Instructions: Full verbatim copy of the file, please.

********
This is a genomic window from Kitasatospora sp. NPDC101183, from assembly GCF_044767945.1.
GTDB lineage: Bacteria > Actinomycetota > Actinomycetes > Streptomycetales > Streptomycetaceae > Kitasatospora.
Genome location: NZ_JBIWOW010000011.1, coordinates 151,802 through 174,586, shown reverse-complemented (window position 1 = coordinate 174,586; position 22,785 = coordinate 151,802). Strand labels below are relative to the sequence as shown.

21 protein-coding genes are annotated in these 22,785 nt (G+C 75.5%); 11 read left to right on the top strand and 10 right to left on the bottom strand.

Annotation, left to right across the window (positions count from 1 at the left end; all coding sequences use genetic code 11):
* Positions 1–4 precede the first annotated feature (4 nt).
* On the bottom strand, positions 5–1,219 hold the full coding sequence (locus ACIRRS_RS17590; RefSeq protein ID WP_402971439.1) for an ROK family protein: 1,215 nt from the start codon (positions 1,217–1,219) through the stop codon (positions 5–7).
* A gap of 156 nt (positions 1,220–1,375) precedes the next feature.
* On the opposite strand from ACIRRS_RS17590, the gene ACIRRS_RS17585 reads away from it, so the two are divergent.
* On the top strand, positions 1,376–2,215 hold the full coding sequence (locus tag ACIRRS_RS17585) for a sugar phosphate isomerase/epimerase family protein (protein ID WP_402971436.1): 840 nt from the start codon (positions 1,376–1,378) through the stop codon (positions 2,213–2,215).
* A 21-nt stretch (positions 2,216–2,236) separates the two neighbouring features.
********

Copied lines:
This is a genomic window from Kitasatospora sp. NPDC101183, from assembly GCF_044767945.1.
GTDB lineage: Bacteria > Actinomycetota > Actinomycetes > Streptomycetales > Streptomycetaceae > Kitasatospora.
Genome location: NZ_JBIWOW010000011.1, coordinates 151,802 through 174,586, shown reverse-complemented (window position 1 = coordinate 174,586; position 22,785 = coordinate 151,802). Strand labels below are relative to the sequence as shown.

21 protein-coding genes are annotated in these 22,785 nt (G+C 75.5%); 11 read left to right on the top strand and 10 right to left on the bottom strand.

Annotation, left to right across the window (positions count from 1 at the left end; all coding sequences use genetic code 11):
* Positions 1–4 precede the first annotated feature (4 nt).
* On the bottom strand, positions 5–1,219 hold the full coding sequence (locus ACIRRS_RS17590; RefSeq protein ID WP_402971439.1) for an ROK family protein: 1,215 nt from the start codon (positions 1,217–1,219) through the stop codon (positions 5–7).
* A gap of 156 nt (positions 1,220–1,375) precedes the next feature.
* On the opposite strand from ACIRRS_RS17590, the gene ACIRRS_RS17585 reads away from it, so the two are divergent.
* On the top strand, positions 1,376–2,215 hold the full coding sequence (locus tag ACIRRS_RS17585) for a sugar phosphate isomerase/epimerase family protein (protein ID WP_402971436.1): 840 nt from the start codon (positions 1,376–1,378) through the stop codon (positions 2,213–2,215).
* A 21-nt stretch (positions 2,216–2,236) separates the two neighbouring features.